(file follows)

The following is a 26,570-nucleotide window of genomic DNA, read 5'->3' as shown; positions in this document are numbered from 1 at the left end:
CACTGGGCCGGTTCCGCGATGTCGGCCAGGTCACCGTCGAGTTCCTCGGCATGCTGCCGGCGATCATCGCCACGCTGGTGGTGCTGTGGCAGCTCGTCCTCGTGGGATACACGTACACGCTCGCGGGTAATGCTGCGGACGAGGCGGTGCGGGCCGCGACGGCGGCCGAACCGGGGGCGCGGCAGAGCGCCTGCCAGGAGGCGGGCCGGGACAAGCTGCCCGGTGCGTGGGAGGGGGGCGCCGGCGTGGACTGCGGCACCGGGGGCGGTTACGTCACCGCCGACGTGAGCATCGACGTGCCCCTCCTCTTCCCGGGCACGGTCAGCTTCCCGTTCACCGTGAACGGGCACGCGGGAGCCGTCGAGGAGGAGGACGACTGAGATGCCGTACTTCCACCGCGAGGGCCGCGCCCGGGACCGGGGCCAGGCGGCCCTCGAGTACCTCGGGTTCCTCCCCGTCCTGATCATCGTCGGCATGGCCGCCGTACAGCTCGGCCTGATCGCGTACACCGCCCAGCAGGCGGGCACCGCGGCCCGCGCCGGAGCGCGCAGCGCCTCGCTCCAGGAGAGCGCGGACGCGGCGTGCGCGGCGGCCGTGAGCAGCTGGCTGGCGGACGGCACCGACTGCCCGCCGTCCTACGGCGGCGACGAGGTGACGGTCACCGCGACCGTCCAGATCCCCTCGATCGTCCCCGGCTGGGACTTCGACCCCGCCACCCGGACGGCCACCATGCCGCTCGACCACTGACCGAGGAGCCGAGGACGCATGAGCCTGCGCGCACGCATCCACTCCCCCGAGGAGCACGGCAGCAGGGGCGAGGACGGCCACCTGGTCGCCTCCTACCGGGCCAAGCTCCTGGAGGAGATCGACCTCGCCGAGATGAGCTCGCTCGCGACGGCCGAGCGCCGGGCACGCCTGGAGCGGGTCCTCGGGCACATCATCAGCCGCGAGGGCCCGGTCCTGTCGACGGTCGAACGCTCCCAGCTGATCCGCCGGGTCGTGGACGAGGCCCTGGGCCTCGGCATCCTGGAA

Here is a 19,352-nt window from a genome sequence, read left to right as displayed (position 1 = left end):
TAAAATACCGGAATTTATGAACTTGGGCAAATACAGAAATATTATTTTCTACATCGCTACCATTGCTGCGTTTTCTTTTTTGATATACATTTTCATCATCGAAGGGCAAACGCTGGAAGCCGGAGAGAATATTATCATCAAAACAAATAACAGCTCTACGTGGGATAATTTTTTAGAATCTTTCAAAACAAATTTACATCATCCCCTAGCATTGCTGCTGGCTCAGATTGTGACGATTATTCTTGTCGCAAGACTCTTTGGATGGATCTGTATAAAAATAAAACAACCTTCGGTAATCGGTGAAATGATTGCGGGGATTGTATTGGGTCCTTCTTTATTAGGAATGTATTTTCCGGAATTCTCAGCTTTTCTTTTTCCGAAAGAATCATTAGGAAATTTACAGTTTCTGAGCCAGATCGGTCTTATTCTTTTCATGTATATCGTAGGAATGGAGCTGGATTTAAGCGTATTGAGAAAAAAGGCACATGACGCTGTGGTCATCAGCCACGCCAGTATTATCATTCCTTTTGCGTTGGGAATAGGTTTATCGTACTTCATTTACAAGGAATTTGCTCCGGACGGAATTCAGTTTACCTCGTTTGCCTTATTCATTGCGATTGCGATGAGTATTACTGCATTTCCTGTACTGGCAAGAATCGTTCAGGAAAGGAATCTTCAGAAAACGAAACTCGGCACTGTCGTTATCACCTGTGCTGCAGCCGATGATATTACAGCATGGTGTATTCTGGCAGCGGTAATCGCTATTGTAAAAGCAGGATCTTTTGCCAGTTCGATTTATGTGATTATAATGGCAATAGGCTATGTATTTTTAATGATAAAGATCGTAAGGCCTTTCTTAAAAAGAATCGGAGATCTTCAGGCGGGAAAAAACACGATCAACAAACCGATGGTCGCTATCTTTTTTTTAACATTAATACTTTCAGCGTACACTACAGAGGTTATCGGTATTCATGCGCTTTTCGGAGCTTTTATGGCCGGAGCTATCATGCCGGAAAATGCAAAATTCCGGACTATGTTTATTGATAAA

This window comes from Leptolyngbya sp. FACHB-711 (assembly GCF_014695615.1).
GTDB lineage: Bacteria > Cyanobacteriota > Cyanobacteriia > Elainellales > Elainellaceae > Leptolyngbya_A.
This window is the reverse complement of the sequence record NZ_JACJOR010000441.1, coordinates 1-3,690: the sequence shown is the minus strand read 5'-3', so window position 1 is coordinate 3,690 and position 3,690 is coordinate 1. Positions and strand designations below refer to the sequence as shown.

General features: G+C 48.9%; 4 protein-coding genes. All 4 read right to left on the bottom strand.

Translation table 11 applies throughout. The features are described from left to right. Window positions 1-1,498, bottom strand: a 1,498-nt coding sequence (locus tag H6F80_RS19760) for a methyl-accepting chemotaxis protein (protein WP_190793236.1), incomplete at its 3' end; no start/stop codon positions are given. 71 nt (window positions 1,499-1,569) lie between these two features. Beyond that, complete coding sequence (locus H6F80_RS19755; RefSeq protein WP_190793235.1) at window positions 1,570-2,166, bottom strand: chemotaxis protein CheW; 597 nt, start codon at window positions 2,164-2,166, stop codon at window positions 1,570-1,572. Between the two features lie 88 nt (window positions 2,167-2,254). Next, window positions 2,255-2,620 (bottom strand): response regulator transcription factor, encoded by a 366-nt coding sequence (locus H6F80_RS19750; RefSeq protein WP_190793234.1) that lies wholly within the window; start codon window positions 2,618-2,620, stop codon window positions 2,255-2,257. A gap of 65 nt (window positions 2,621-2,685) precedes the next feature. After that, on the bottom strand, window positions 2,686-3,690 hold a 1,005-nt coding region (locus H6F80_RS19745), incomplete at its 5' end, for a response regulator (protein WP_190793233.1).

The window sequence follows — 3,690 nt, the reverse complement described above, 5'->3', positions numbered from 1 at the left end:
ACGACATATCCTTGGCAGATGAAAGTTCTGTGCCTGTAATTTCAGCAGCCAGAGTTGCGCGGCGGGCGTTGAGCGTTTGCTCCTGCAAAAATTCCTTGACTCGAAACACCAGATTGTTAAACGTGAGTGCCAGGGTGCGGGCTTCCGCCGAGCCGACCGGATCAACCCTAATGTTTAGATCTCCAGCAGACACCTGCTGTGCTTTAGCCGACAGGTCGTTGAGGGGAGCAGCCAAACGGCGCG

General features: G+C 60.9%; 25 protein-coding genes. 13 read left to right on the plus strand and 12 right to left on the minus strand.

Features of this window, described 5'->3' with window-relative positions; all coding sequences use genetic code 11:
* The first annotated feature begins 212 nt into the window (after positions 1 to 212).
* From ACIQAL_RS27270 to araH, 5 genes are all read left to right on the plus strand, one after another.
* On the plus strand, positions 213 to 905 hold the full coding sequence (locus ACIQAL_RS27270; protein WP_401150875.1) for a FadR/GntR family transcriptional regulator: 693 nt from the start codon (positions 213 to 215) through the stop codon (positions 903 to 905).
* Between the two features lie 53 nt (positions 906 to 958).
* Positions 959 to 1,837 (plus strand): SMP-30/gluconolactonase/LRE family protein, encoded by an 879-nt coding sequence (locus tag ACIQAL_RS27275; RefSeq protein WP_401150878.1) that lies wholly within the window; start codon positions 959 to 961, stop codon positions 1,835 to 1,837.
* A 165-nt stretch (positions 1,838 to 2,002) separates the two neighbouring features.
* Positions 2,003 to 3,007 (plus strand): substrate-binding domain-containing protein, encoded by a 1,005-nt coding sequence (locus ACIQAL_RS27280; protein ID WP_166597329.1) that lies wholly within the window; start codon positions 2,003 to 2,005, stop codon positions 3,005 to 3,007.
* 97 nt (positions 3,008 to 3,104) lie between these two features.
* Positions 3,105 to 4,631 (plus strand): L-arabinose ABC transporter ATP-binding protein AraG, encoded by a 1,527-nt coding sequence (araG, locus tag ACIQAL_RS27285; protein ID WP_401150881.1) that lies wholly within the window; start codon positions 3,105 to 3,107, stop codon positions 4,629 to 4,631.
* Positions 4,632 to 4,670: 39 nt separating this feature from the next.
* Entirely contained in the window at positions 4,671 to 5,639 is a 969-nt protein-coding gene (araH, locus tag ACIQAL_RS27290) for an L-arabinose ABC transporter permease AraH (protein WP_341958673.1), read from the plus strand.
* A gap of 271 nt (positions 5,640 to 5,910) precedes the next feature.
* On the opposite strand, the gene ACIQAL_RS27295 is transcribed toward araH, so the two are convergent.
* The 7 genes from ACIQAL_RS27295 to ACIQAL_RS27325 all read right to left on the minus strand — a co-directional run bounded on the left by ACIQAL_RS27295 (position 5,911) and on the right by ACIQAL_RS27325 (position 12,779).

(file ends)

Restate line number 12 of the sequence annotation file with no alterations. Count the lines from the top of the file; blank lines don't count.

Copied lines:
General features: G+C 60.9%; 25 protein-coding genes. 13 read left to right on the plus strand and 12 right to left on the minus strand.